As for using New Orleans to make the case why I-912 is a bad idea, that's not cheap. That's being realistic. What's really cheap is the arrogant, self-serving attitude that Bader and his cohorts put on display for us. In their world, government is an evil monster that cannot be trusted with one penny. In their world, taxpayers know how to spend their money better than the government does.

Unfortunately, their world ignores reality. We cannot afford to listen to them or we will pay the price.

Taxpayers individually cannot build transportation systems. It is only the government that is able to fund and manage such projects. Government does many, many good things. This package is just another example of how government serves all of us.

Another article in this morning's Times focuses on Keep Washington Rolling, the interest group coalition that, like Washington Defense, is fighting Initiative 912. An excerpt:
Opponents of the anti-gas-tax measure, Initiative 912, aren't shy about saying their situation seems pretty desperate.

Gas prices continue to surge. A recent campaign poll of voters, largely paid for by big business, found most people want to repeal the 9.5-cent-a-gallon gas tax the Legislature passed earlier this year. In fact, the more voters learn about the initiative, the more they like it.

For the coalition fighting the measure — including business, labor and environmentalists — "that's not good news," said Clifford Traisman, a lobbyist for the Washington Environmental Council, who's helping organize a campaign to defeat I-912. "We are the underdog."
We're not desperate. We know it's going to be a challenge to get voters to do some critical thinking. But it can be done. And we believe that the more voters learn about the transportation package, the more they dislike Initiative 912.

What's with this sentence here: "In fact, the more voters learn about the initiative, the more they like it."

What kind of a statement is that? Of course, if you educate voters about an initiative and tell them it gives them a tax cut, they're going to like it. But that's not the right approach.

Instead: "In fact, the more voters learn about the 2005 transportation package, the more they like it."

That's the right approach. Ask voters whether they like the package - not the initiative! The package (at least a key component) is what we're voting on here.

We believe that the more voters learn about the package and what it does for them, the more they will like it.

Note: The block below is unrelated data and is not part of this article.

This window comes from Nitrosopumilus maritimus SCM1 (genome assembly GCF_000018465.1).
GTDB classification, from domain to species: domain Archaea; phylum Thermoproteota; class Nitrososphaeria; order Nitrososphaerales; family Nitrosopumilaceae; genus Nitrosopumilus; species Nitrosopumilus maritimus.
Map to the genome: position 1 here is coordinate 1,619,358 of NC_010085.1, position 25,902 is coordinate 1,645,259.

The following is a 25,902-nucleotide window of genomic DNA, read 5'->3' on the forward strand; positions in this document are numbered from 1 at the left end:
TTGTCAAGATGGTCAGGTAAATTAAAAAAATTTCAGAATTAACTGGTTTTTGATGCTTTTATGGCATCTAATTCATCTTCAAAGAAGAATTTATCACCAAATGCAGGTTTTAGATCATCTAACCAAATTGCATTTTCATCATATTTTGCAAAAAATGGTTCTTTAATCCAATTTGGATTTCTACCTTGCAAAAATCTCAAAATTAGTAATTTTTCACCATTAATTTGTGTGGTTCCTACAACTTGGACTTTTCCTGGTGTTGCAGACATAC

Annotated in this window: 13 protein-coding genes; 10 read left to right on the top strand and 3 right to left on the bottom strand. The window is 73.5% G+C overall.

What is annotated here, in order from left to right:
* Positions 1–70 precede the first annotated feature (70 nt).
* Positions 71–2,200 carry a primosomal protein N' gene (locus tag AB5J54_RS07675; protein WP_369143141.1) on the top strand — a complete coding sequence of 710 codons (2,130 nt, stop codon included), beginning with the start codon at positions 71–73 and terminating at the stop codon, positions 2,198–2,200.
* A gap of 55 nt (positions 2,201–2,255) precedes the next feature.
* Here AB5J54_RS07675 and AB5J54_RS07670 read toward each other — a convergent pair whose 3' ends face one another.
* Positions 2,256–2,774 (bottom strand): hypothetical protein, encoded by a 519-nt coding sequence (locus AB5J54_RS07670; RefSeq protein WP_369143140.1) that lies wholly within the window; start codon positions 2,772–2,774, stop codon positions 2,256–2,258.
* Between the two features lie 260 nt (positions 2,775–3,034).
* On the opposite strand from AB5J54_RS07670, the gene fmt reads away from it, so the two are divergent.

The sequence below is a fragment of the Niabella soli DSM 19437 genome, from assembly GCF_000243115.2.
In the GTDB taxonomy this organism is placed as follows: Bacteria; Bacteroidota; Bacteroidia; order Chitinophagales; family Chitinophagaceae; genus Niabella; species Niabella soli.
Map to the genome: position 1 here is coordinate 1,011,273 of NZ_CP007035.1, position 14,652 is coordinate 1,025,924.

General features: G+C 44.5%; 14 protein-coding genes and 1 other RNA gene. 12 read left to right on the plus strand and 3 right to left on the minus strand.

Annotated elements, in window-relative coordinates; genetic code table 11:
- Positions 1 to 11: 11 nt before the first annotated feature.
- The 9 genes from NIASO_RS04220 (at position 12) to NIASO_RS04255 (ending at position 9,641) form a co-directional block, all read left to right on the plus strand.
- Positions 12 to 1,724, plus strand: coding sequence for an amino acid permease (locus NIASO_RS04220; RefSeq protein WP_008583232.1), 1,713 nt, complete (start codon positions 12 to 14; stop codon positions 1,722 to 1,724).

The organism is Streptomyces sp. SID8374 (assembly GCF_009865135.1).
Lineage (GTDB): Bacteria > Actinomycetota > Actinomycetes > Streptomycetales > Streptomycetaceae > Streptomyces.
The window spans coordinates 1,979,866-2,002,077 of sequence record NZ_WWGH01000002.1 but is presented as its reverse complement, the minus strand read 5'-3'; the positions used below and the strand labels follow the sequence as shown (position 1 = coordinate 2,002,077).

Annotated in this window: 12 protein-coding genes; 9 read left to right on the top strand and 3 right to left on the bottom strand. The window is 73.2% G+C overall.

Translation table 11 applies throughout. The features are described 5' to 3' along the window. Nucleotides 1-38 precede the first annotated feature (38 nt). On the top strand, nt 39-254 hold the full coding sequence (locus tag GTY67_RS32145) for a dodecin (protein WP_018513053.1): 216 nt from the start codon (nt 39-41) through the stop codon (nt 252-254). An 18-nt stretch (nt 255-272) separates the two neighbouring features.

On to the next excerpt:
Traisman and other members of the opposition group, Keep Washington Rolling, say their best shot at turning things around is to run an unconventional campaign that eschews traditional tactics. In particular, they say, you won't see prominent politicians on the air urging people to vote no on I-912.

Instead, the campaign has hired experts to develop a strategy that combines targeted mailings with a smaller number of savvy commercials.


Keep Washington Rolling is holding focus groups soon to refine its ideas, but it plans to rely heavily on targeted mailings with specific information about road projects it contends would be put on hold if the gas-tax increase is repealed.
Yeah - being smarter about paid media/campaign ads would probably help. But we don't think it's enough. It's why we have formed Washington Defense: it is time for us to mount a grassroots effort to defeat Initiative 912. We believe that face to face contact with voters, more than anything else, is what will propel us to victory. Not direct mail or "savvy TV commercials".
I-912 opponents are getting help from a Denver firm that helped run the FasTracks campaign. Keep Washington Rolling hopes to raise more than $2 million for its effort, which would still be less than half of what was spent trying to pass Referendum 51. The business community apparently doesn't have the stomach to spend that much money this time.

The campaign, in its polling, found that former Republican gubernatorial candidate Dino Rossi could have a significant impact on how people vote if he endorsed or opposed I-912. Rossi said recently he has no position.
And Rossi should be pressured to declare his position. Of course he has one. He's not going to make it public because he doesn't want to anger a major faction of his coalition - either his conservative base or the business community.

But he must be pressured to do so. If he won't, he's a coward, not a leader. If he wants to lead this state, let's hear what he thinks. Otherwise he can stay a private citizen and not run for office again.
Keep Washington Rolling has tested various messages to see how they'll fly with voters. You can expect to hear a lot in the coming weeks about projects in your area that won't be built if I-912 passes and how much more money it would cost to complete the same road projects in the future if voters pass the measure.
And that is a smart idea. Voters need to understand how this package affects them. It's not just public safety in Seattle - it's public safety for all of Washington. It's not just jobs in Seattle, it's jobs for all of Washington.

Finally, the Times had an editorial this morning which sounded some good notes:
Long-term lessons of Hurricane Katrina will be debated for years. In Washington state, one message should be that when it comes to shoring up infrastructure, you snooze, you lose.

Proponents of Initiative 912, the measure to roll back a recent 9.5 cent gas-tax increase, say the hurricane's aftermath will help convince voters to reduce gas prices pronto. It may do that. But voters taking a longer view will recognize a more important reality. Two Washington roadways are in danger of falling down or failing: the Alaskan Way Viaduct and the Highway 520 bridge across Lake Washington.

The gas-tax increase passed by the Legislature this year provides $2 billion to begin replacing the viaduct and $500 million for the aging 520 bridge.

Backers of I-912, which wipes out those funds, say they must be assured the investment reduces everyday congestion. They demand accountability. They will await another proposal another day. La di da di da.

If an earthquake levels the viaduct or a storm renders the Evergreen Point Floating Bridge useless, citizens will have postponed the inevitable.


For now, a lesson of Katrina is that postponing investment in roads, bridges and infrastructure — wistfully awaiting another day — is shortsighted public policy.
We agree entirely. Congratulations to the Times for that spot-on editorial.

Learn more about fighting Initiative 912 here.